A guide to different pH up options in hydroponics


When is pH up needed?

The control of pH in hydroponics is critical. Most commonly, we need to decrease the pH of our solutions as most nutrients will initially be at a higher than desired pH. This is especially true when tap water or silicates are used, as both of these inputs will increase the overall pH of hydroponic nutrients after they are prepared. In recirculating systems, pH will also tend to drift up due to the charge imbalance created by the high active uptake of nitrate ions carried out by most plant species. For a discussion on pH down options, please read my previous post on this topic.

However, there are certain circumstances where the pH of hydroponic solutions needs to be increased. This can happen when tap water or silicates are not used or when plants decrease pH due to an aggressive uptake of some cations. Plants like tomatoes can do this when grown in solutions with high potassium contributions, as they will actively uptake these nutrients to the point of changing pH balance. Excess ammonium can be another common cause for pH decreases in hydroponic solutions that require the use of pH up solutions.

Potassium hydroxide pellets, the most powerful pH up option available to growers

With this in mind, let’s discuss the pH up options that are available in hydroponics. I only considered substances that are soluble enough to create concentrated solutions, such that they can be used with injector systems.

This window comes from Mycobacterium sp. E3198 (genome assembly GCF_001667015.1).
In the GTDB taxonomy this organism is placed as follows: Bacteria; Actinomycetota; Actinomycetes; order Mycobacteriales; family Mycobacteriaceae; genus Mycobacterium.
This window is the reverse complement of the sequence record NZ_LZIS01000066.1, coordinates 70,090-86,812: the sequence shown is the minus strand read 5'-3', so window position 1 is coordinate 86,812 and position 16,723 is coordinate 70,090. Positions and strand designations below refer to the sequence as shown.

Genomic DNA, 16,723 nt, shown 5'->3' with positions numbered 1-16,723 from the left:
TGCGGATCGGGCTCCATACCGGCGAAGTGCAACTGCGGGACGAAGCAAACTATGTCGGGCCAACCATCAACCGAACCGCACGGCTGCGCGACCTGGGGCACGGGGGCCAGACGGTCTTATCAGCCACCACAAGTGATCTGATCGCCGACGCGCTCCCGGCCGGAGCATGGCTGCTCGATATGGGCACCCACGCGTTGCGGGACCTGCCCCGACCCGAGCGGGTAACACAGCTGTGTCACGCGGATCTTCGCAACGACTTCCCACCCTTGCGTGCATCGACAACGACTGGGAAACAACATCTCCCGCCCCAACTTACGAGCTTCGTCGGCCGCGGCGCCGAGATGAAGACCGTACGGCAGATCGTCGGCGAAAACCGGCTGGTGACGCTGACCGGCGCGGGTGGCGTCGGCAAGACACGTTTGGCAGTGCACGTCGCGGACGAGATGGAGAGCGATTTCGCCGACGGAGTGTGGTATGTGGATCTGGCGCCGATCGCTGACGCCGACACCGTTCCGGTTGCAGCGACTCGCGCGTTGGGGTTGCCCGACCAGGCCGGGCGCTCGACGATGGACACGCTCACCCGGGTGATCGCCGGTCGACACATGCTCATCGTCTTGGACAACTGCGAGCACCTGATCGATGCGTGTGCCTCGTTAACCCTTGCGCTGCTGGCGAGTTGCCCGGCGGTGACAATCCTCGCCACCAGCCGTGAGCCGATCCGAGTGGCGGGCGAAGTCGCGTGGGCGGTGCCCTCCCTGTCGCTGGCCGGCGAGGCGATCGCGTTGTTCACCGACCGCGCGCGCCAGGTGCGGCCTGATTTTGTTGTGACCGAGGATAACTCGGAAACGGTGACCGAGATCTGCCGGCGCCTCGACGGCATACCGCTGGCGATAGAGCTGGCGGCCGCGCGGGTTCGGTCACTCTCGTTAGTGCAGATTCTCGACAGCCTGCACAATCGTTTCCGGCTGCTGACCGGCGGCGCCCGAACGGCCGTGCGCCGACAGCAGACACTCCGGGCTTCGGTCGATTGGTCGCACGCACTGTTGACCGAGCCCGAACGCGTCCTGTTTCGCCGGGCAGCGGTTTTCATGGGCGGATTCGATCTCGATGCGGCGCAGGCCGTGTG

pH up options

Sodium or potassium hydroxide (NaOH, KOH)

These are the strongest. They are low cost, can be used to prepare highly concentrated solutions and will increase the pH most effectively. They are however unstable as a function of time because they react with carbon dioxide from the air to form sodium or potassium carbonates. This means that their concentrated solutions need to be kept in airtight containers and that their basic power will decrease with time if this is not the case. Additionally, these hydroxides are extremely corrosive and their powder is an important health hazard. Dissolving them in water also generates very large amounts of heat – sometimes even boiling the water – which makes their usage more dangerous. Although desirable when basic power is the most important short term concern, I recommend to avoid them giving their PPE requirements and the lack of long term stability.